# Why do we discard imaginary part of the phase spectrum?

Suppose I compute phase spectrum from the fftn function in MATLAB as

image1=imread('cameraman.tif');
figure,imshow(image1);

fourier_transform=fft2(image1);%take fourier transform of gray scale image

phase_spectrum=exp(1j*angle(fourier_transform));
imshow(phase_spectrum, [])


Here, by using imshow(phase_spectrum,[]) we first discard the imaginary part and then normalize.

But why do we discard the imaginary part of the phase spectrum ? Whether it's spectrum is same as real part with 90 degree phase shift ?

Is it not useful ? Also,what should be done to get whole phase spectrum not just real part of it?

• We don't discard the phase spectrum if we need to reconstruct the signal from it. Only thing is much of the play about frequency is visible mostly from the magnitude spectrum. No doubt there will also be rich information from phase spectrum. Jun 27, 2015 at 12:18
• @Dipan sorry sir but you are talking about discarding of phase spectrum and my question is about discarding of imaginary part from the phase spectrum :-) Jun 27, 2015 at 12:27
• This: exp(1j*angle(fourier_transform)) gives normalised phase spectrum which is complex. Use imagesc(real(phase_spectrum)) to see real part and imagesc(imag(phase_spectrum)) to see imaginary part. Jun 27, 2015 at 12:50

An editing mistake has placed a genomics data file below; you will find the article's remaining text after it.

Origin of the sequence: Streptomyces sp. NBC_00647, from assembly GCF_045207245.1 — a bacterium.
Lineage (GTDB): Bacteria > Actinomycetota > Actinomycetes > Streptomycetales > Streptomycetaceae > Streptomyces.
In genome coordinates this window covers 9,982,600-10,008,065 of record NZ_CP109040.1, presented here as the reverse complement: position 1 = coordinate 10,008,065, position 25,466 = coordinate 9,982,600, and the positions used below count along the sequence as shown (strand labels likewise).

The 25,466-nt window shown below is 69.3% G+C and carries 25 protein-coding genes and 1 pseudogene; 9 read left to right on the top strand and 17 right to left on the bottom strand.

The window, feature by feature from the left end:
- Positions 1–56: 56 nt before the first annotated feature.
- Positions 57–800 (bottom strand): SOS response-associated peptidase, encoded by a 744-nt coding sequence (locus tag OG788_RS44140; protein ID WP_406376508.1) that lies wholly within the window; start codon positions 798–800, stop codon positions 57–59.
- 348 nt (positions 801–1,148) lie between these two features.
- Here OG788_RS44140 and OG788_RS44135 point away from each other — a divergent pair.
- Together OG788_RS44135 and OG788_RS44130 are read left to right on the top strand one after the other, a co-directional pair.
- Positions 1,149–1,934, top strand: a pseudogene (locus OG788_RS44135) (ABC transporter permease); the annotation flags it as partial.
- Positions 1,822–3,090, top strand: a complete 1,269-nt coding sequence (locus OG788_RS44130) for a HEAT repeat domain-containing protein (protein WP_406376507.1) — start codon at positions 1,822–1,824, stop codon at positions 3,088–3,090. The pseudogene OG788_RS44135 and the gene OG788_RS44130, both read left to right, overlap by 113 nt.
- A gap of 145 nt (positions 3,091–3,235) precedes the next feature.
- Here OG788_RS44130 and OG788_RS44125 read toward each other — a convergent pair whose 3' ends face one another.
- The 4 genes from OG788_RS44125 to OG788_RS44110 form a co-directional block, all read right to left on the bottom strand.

• @geometrikal could you tell me whether phase spectrum is real function or complex function? Jun 27, 2015 at 12:59
• Phase is an angle. It represents a shift of the corresponding sinusoid. It can be represented as a real number, the angle value. However, angles are periodic. E.g. 370 degrees equals 10 degrees. This can be problematic sometimes. People often prefer to work with the complex exponential form of an angle - exp(i * angle) - as this makes the algebra easier. So phase spectrum can either be real or complex. With the Fourier transform is comes out complex but is easily converted in Matlab using the angle function. Jun 27, 2015 at 13:21

Phase spectrum is a real function. Whatever methods/functions (correct or not) you use to obtain it does not and shall not change this fact. $H(e^{j\omega}) = |H(e^{j\omega})| e^{j\phi(w)}$ where the $\phi(w)$ contains the phase spectrum and the absolute value part is the magnitude spectrum. Both are real. You shall use a proper function and method in your environment to obtain those signals from $H(e^{j\omega})$